Survival for myeloma

Survival depends on many factors. No one can tell you exactly how long you will live.

Below are general statistics based on large groups of people. Remember, they can’t tell you what will happen in your individual case. 

Your doctor can give you more information about your own outlook (prognosis). You can also talk about this with the Cancer Research UK information nurses on freephone 0808 800 4040, from 9am to 5pm, Monday to Friday.

About these statistics

The terms 1 year survival and 5 year survival don't mean that you will only live for 1 or 5 years.

The NHS, other health organisations, and researchers collect information. They watch what happens to people with cancer in the years after their diagnosis. 5 years is a common time point to measure survival. But some people live much longer than this.

5 year survival is the number of people who have not died from their cancer within 5 years after diagnosis.

Survival by stage

No UK-wide statistics are available for different stages of myeloma. Survival statistics are available for the 3 stages of myeloma in England. These figures are for people diagnosed with myeloma in England between 2016 and 2020. 

Stage 1

Almost 80 out of 100 people (almost 80%) will survive their myeloma for 5 years or more after diagnosis.

Stage 2

Around 60 out of 100 people (around 60%) will survive their myeloma for 5 years or more after diagnosis.

Stage 3

40 out of 100 people (40%) will survive their myeloma for 5 years or more after diagnosis.

Survival statistics for myeloma

The following statistics are for people diagnosed with all stages of myeloma. 

Generally for people with myeloma in England:

  • around 85 out of every 100 (around 85%) will survive their myeloma for a year or more after diagnosis
  • around 55 out of every 100 (around 55%) will survive their myeloma for 5 years or more after diagnosis
  • around 30 out of every 100 (around 30%) will survive their myeloma for 10 years or more after they are diagnosed

What affects survival

Your prognosis depends on the stage of your myeloma when it is diagnosed. The stage tells your doctor how the myeloma is affecting you, and how it might develop. The doctors do blood, urine and bone marrow tests to find out what stage your myeloma is.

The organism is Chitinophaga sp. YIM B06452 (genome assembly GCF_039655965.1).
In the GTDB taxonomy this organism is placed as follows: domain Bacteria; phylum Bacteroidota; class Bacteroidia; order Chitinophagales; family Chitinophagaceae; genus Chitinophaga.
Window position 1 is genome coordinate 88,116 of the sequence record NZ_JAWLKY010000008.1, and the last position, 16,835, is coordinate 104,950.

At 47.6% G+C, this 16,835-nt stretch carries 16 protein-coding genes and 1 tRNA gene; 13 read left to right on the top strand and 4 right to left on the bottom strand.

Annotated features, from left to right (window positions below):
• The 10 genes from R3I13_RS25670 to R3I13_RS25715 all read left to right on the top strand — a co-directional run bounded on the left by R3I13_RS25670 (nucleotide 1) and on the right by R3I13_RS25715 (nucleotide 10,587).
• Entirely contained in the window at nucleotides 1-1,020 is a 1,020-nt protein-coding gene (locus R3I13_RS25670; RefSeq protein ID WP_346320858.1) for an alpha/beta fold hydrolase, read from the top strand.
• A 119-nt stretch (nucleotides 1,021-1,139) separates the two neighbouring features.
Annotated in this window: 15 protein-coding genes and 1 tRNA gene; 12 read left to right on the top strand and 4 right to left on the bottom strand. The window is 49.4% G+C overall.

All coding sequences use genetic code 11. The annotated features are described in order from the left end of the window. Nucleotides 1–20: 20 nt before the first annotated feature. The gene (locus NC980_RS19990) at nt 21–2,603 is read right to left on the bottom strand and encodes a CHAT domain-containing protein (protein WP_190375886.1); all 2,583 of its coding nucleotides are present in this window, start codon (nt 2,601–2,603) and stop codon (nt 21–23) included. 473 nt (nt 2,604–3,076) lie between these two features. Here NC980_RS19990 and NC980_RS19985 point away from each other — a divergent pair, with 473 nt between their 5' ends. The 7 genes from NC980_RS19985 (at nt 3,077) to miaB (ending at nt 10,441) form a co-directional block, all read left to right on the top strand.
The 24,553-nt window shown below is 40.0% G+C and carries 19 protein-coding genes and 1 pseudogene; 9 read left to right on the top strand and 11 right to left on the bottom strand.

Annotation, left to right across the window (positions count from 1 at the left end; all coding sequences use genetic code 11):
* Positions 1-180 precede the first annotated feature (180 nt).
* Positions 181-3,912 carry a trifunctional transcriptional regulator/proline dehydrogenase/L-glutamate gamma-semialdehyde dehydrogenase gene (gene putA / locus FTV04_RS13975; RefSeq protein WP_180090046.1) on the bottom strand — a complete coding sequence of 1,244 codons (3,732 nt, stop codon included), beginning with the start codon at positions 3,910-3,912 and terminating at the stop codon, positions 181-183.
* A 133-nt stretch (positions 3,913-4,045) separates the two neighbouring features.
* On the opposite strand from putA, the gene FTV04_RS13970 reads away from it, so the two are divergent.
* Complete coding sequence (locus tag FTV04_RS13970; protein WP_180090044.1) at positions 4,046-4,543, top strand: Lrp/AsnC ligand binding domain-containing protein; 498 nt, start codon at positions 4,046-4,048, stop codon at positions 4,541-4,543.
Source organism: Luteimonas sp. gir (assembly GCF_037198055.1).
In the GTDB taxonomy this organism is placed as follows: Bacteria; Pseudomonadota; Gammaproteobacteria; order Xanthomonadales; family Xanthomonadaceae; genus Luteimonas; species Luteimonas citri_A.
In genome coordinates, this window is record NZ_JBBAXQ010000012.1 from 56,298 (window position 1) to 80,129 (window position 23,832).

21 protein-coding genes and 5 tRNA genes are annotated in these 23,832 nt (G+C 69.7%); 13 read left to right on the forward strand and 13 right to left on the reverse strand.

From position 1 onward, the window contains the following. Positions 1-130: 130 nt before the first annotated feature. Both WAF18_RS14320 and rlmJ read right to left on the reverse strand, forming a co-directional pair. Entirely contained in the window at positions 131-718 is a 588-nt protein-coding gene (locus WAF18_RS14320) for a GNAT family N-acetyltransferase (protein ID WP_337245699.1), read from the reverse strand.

The doctors also look for particular gene changes (mutations). These are called cytogenetic tests. They describe the results as low or high risk cytogenetics. The results affect your stage and your prognosis.

Another important factor is your age and fitness, and the type of treatment you have. Doctors call how well you are your performance status. There are some very intensive treatments available for myeloma and to have them you need to be well enough to get through them. 

It is a good sign if your myeloma responds well to treatment and goes into complete remission. Remission means that there is no physical sign of your disease and no longer any abnormal immunoglobulin in your blood or urine. Remission can last for months or years, but unfortunately the myeloma is likely to come back eventually and will then need further treatment.

Myeloma can be variable in how it behaves. In some people, it develops very slowly and so the outlook will be better. It is best to discuss this with your own specialist. It may be a while before your doctors can say how your myeloma is likely to behave. 

More statistics

For more information about survival and other statistics about myeloma, go to our Cancer Statistics section

  • Cancer: Principles and Practice of Oncology (12th edition)
    VT DeVita, TS Lawrence, SA Rosenberg
    Wolters Kluwer, 2022

  • Risk factors in multiple myeloma: is it time for a revision?
    J Corre and others 
    Blood, 2021 Volume 137, Issue 1, Pages 16-19

  • Cancer Survival in England: adults diagnosed between 2013 and 2017 and followed up to 2018
    Office for National Statistics

  • Cancer survival in England, cancers diagnosed 2016 to 2020, followed up to 2021
    NHS England

Last reviewed: 
14 Nov 2023
Next review due: 
14 Nov 2026

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